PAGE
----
If I had a complaint, the books get smaller in scope as they progress, instead of bigger. The first one (Angels from Hell) is Gerry vs the government. The second (Angel Challenge) is Gerry vs a rival chapter. The third (Guardian Angels) is Gerry vs a couple of hoodlums. The fourth (Angels on my Mind) is Gerry vs a single psychotic cop, who (in a scenario reminiscent of Stephen King’s Misery, which it precedes by fifteen years) has illegally detained him and chained him in his basement, where his even more batshit psychologist wife seeks to “study” him.
They’re fine tales, but the first has an exhilarating sense of “us against the world” that is never quite recaptured, replaced instead by weary Ballardian nihilism.
The bikers = cowboys metaphor I posited above breaks down quickly. Cowboys in the paperback Westerns always had pro-social goals – saving towns from bandits and cattle rustlers is a noble deed. But none of Gerry’s men and women are good people. Their world has no use for good people. Nice guys don’t just finish last, they finish in body bags. But they also don’t have any long-term goals; everyone seems to be staring into the same black pit. Their battles and rides lead to more battles and rides. What’s the point? But then, what’s the point of a biker gang in real life? To have brothers? A brother that’s going to squeal on you at the first scent of a plea bargain?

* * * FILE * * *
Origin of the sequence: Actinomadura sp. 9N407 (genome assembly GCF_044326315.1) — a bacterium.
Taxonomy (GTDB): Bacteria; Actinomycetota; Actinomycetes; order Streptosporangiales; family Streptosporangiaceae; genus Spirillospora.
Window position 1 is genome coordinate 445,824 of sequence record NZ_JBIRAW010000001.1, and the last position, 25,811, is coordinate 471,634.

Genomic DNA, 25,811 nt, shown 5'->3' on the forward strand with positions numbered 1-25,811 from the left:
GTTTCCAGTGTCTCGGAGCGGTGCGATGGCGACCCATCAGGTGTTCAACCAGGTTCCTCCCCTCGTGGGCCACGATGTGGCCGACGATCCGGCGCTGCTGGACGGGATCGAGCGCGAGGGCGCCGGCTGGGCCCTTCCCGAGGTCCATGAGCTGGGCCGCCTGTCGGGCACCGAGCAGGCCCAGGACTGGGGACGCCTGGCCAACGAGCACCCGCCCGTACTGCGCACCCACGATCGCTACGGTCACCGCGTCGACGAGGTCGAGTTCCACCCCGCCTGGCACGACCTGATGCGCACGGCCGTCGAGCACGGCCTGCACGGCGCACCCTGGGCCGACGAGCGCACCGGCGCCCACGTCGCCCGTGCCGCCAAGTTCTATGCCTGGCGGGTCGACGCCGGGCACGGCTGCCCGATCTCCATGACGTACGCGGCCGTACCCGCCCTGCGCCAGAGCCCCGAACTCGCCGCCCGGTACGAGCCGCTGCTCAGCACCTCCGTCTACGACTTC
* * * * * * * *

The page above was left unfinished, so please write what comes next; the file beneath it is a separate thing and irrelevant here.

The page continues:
How do you write a novel about a bad person and persuade the reader to care? Typically, by making the other characters even worse – gangster films traditionally pit “good” criminals (honorable men, bound by loyalty and brotherhood) against “bad” criminals (unprincipled lunatics). It’s sort of like making your worst-smelling clothes smell good by rubbing your nose in shit. Norman’s approach is different: he makes the “straights” equally bad, just in a different way. One of the books ends with an open-ended question: who is to blame for the Angels? They didn’t fall out of the sky. Our society made them. Our society will make more of them.